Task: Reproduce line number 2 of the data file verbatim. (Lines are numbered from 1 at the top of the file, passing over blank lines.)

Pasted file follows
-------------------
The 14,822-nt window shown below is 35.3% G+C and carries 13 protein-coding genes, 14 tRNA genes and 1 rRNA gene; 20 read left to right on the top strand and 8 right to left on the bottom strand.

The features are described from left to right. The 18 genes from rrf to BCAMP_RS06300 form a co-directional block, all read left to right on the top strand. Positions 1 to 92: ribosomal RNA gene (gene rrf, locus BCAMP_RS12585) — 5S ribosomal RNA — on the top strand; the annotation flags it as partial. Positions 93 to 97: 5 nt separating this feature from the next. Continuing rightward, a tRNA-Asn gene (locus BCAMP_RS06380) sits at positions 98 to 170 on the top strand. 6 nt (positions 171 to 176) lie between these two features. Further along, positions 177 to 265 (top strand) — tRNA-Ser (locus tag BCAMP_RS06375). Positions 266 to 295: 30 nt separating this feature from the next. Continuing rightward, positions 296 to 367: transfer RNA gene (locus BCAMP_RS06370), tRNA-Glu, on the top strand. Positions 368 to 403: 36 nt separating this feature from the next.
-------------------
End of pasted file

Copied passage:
The features are described from left to right. The 18 genes from rrf to BCAMP_RS06300 form a co-directional block, all read left to right on the top strand. Positions 1 to 92: ribosomal RNA gene (gene rrf, locus BCAMP_RS12585) — 5S ribosomal RNA — on the top strand; the annotation flags it as partial. Positions 93 to 97: 5 nt separating this feature from the next. Continuing rightward, a tRNA-Asn gene (locus BCAMP_RS06380) sits at positions 98 to 170 on the top strand. 6 nt (positions 171 to 176) lie between these two features. Further along, positions 177 to 265 (top strand) — tRNA-Ser (locus tag BCAMP_RS06375). Positions 266 to 295: 30 nt separating this feature from the next. Continuing rightward, positions 296 to 367: transfer RNA gene (locus BCAMP_RS06370), tRNA-Glu, on the top strand. Positions 368 to 403: 36 nt separating this feature from the next.